By Karen Wilkinson
Triplicate staff writer
Seven months after disappearing, Gene Pillow's family say they no
longer hold hope that he's alive.
"We all feel that he's dead, that's our gut instinct," said Valeta
Kieny, Pillow's oldest of three daughters, from her home in
Placerville. "But we still haven't claimed him dead because we still
don't really know."
Pillow, who suffers dementia and Alzhiemer's disease, was reported
missing seven months ago by his in-home caregivers after he didn't
return after taking a walk along Parkway Drive.
Pillow's caregivers, Connie Blagden and James Sanders, who noticed
him gone the morning of June 16, reported him missing to the Del
Norte County Sheriff Office at 4 p.m.
"We thought he had just walked around like he always does," Sanders
said. "He'd go off and then come back we just thought that's what
By the time officials were notified of Pillow's disappearance,
however, "He had a lot of time on us," said Del Norte County Sheriff
County search and rescue volunteers combed the area Pillow was last
seen several times following his disappearance. Some of those
searches included dogs trained to find cadavers, but turned up nothing.
The dogs did pick up scents on Parkway Drive and a side street, Kieny
said, "but it didn't go into the woods or anything."
Missing person notices were also sent to state and nation-wide law
enforcement agencies, Wilson said, to no avail.
The search didn't stop with law enforcement, however. Pillow's
daughters and family members travelled to Crescent City to do some
work of their own.
Kieny and her daughter drove from their Placerville home the next
morning. Two days after frustrating conversations with law
enforcement and Pillow's caregivers, the family searched the area
themselves and spoke with neighbors.
"Everywhere we were going we were getting little bits of information
from people," Kieny said.
Recollections of Pillow wandering the streets "almost on a daily
basis" and sometimes at night, only to be taken home by a police
escort surfaced, further infuriating Pillow's family, who weren't
told of his behavior.
The following Monday, Pillow's second oldest daughter Geni Pillow,
and her daughter, arrived from New Jersey to aid in his recovery.
Along with friends they made along the way, Pillow's daughters and
granddaughters made and posted missing person flyers, contacted local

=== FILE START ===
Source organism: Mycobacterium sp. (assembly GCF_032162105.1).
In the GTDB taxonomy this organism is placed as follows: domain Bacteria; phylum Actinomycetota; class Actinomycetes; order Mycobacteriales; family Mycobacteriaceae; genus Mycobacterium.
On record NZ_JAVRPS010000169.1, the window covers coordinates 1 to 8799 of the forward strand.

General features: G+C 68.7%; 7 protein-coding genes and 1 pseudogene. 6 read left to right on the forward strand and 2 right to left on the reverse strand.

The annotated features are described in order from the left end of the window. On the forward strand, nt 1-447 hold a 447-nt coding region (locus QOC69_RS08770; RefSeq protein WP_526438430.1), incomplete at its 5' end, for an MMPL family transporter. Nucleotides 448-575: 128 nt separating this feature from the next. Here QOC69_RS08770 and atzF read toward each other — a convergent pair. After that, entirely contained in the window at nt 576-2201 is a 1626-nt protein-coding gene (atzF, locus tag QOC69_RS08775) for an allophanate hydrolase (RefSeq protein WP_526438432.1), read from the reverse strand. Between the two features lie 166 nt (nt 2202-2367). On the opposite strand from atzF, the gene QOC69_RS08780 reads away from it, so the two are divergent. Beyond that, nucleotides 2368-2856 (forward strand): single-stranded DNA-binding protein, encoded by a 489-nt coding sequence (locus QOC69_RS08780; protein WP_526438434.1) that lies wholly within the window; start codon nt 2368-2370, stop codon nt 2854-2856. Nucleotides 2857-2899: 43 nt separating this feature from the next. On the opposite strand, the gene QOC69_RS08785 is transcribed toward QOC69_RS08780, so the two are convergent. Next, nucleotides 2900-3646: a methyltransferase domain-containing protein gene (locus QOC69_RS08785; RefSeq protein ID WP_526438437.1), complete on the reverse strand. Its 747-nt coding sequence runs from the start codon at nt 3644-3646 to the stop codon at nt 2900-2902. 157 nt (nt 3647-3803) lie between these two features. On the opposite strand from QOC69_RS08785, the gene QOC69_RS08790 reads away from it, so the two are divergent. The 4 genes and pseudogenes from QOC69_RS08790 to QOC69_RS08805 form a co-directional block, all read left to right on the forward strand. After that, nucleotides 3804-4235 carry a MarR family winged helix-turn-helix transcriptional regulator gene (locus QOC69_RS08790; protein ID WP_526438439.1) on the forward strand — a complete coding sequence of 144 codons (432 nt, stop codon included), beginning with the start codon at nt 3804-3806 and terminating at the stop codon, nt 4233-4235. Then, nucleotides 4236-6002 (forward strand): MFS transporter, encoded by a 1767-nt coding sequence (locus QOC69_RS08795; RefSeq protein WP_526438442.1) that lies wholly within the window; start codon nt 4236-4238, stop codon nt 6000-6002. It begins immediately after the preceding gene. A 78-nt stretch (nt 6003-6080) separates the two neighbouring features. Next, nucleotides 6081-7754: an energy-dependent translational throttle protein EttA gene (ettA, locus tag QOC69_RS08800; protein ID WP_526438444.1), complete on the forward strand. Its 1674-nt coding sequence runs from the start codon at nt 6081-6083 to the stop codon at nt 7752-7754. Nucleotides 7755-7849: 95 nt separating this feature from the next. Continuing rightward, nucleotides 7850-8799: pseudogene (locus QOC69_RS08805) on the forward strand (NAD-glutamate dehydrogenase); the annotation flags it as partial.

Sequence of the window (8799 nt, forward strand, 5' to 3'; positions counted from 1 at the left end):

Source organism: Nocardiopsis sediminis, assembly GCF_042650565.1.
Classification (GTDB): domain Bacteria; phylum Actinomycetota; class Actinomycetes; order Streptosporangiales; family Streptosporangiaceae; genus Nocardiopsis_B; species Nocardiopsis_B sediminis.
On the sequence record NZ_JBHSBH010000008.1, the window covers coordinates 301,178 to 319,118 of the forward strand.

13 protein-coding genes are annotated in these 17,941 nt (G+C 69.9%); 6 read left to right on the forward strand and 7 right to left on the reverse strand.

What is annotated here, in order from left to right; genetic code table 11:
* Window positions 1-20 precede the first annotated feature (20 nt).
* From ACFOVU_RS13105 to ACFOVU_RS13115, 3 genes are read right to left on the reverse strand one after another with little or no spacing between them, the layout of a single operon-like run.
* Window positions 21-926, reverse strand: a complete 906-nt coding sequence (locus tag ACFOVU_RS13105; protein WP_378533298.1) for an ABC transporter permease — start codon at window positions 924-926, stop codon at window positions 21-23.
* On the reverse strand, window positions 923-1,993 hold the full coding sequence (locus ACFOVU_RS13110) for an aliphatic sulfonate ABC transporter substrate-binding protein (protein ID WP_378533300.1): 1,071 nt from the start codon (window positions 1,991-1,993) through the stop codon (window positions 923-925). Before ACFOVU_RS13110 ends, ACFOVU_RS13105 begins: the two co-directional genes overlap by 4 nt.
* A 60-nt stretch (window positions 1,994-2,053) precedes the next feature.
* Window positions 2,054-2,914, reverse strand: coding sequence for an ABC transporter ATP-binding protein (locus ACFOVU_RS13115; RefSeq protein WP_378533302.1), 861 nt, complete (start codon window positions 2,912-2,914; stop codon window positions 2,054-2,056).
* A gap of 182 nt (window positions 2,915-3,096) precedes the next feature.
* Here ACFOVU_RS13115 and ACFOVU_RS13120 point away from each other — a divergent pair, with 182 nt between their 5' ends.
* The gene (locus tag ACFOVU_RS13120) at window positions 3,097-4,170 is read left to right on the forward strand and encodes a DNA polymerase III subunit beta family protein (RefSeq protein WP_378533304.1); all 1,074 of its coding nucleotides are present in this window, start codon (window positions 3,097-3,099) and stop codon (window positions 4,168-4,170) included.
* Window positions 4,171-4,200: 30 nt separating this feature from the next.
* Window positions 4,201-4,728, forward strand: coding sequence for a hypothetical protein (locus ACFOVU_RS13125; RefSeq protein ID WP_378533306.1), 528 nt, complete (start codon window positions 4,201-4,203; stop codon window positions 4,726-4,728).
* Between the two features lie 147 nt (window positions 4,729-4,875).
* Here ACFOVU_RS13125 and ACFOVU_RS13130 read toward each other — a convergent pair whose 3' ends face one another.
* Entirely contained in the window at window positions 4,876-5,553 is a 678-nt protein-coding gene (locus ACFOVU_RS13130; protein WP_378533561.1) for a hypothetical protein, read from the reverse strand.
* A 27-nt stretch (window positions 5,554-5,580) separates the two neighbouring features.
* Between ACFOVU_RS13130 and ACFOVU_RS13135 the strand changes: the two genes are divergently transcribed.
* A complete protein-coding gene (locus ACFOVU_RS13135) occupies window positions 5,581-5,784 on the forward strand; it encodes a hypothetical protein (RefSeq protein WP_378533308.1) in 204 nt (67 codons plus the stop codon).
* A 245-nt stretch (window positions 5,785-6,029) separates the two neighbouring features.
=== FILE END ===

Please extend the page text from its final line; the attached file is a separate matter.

media and organized another foot search.
"We really traipsed in the woods that time areas off the road and
down in gullies and didn't find anything," Kieny said.
Geni also contacted two psychics one in New Jersey and the another
in Placerville who had similar readings, that he was intentionally
hit over the head and was laying in the woods near water, she said.
One psychic even drew an image of a man she thought Pillow got into a
pickup truck with. Geni gave the picture, along with an incomplete
Oregon license plate number the psychic recalled, to authorities.
That information led officials nowhere, so Geni spoke with a private
investigator in Brookings in October. The P.I. told her there's not
much more he'd be able to do.
She then had her father's image and description posted on the online
"America's Most Wanted" missing persons section.
"I just wish we could find him so we know what happened to him," said
Geni, who now lives in Placerville with Kieny. "I still have a
feeling that it was a crime, that someone did something."
But the lingering feeling that not enough was initially done to
locate their elderly father hasn't dissolved.
"The elders in our country don't get the respect they deserve," Kieny
said, adding that missing children seem to receive more attention and
responsiveness than missing elders.
"(Elderly) don't have to be left out in the woods to die because
someone doesn't want to get off their butt and look for them," she said.
Without any luck after seven months, Pillow's daughters simply want
closure so they're not constantly imagining the worst.
"It's just sad the end of his life had to be like this," Kieny said.
"That's going to be the story of his life the way it ended."